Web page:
You can find more information on this global sex study over at The Lancet if you are interested.
June 27, 2006 (No Responses)
A STUDY ON SEXUAL ORIENTATION by Dr Anthony Bogaert, of Brock University, Ontario, which is published today in the journal Proceedings of the National Academy of Sciences, draws conclusions which support pre-natal origin to sexual orientation development in men.
A man’s sexual orientation can be determined before he is born, according to this research which provides the strongest evidence yet of a biological basis for male homosexuality. Scientists in Canada have discovered that the probability of a man being gay rises significantly according to the number of elder brothers he has, but only when these brothers are true biological siblings.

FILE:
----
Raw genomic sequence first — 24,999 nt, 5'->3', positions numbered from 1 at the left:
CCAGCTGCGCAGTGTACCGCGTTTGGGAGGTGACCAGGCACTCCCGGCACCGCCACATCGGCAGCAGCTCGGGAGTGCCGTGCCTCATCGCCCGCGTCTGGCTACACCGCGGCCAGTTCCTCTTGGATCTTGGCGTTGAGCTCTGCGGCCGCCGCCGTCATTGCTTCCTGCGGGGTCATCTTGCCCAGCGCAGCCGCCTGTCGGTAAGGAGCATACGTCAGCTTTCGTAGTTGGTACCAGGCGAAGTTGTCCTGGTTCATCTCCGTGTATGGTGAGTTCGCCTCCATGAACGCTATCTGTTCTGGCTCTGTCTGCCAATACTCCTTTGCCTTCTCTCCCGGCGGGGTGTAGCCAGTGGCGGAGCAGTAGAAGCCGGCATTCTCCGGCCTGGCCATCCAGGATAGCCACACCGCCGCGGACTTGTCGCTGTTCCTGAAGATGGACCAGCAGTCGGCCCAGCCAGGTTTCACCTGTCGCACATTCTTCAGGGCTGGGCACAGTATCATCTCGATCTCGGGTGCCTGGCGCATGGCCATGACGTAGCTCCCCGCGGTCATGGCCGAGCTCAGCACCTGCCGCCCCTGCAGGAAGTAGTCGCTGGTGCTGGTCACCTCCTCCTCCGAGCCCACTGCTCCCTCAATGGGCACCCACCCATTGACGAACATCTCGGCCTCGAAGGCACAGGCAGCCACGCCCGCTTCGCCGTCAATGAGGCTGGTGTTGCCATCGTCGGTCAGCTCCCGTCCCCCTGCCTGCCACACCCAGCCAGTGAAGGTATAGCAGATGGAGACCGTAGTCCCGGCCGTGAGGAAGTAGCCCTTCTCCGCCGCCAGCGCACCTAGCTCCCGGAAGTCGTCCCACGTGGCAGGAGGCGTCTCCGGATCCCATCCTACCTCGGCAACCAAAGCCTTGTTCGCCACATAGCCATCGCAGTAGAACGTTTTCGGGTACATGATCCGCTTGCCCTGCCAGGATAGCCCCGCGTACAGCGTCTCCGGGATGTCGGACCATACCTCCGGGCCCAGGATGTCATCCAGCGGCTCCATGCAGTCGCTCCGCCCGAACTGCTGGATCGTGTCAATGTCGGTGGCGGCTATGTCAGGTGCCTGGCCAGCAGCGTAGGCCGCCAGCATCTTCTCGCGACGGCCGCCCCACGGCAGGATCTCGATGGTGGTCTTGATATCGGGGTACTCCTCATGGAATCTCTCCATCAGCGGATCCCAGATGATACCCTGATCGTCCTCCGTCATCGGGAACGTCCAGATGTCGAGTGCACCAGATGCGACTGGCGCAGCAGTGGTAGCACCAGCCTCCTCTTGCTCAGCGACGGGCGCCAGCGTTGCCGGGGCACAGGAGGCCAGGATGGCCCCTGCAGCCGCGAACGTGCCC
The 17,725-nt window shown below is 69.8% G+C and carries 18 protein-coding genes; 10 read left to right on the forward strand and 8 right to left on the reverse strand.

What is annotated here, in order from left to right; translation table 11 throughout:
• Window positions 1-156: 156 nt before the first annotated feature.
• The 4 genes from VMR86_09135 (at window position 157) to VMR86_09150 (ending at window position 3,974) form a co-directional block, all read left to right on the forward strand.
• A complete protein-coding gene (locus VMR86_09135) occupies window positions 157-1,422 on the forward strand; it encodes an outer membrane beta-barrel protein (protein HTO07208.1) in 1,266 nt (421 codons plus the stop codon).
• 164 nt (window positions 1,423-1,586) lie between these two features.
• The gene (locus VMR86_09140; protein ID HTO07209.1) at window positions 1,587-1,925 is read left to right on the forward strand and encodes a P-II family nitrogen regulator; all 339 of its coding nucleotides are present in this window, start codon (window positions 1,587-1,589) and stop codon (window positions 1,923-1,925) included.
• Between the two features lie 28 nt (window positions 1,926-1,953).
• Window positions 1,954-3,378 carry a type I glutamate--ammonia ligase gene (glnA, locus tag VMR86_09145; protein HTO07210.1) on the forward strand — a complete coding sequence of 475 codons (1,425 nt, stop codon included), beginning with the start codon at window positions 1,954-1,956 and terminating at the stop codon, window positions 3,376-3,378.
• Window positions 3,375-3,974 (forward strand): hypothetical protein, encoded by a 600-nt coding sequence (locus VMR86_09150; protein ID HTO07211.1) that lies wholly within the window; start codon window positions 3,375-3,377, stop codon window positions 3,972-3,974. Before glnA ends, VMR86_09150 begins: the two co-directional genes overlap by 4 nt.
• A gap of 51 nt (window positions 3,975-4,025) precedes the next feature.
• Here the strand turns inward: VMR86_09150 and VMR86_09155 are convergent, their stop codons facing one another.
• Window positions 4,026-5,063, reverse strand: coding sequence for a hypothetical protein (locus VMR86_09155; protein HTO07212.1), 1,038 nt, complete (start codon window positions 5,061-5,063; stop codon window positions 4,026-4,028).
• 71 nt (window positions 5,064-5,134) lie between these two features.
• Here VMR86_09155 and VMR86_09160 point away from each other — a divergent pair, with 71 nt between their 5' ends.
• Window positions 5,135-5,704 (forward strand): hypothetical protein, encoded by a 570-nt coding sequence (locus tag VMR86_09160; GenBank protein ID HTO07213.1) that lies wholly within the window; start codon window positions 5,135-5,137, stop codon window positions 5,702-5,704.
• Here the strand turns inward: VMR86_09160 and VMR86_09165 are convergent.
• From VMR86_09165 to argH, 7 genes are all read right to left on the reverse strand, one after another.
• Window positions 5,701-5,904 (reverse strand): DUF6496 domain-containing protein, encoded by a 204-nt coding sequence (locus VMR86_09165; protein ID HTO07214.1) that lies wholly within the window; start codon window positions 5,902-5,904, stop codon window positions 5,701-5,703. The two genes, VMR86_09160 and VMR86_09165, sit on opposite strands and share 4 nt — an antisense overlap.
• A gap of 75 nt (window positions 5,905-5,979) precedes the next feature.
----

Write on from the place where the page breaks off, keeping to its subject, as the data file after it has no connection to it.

This research furthers the argument that nature has a role to play in the development of sexual orientation, and not just nurture. The increased chance of homosexuality applied even where men had older full brothers who had been raised separately in a different home, offering further evidence for a biological effect.
The mechanism by which having older biological brothers affects male sexuality remains unknown, but the most popular theory is that it reflects the way a motherâ€™s immune system reacts to carrying lots of male foetuses. As males have a Y chromosome and females do not, a motherâ€™s body may be more likely to recognise a male foetus than a female one as foreign and generate a strong immune response. Other research has shown that this response can strengthen with each subsequent male pregnancy. This may affect the way that the brain develops sexually.
So there you have it… I’ve always said older brothers had a lot to answer for
June 18, 2006 (10 Responses)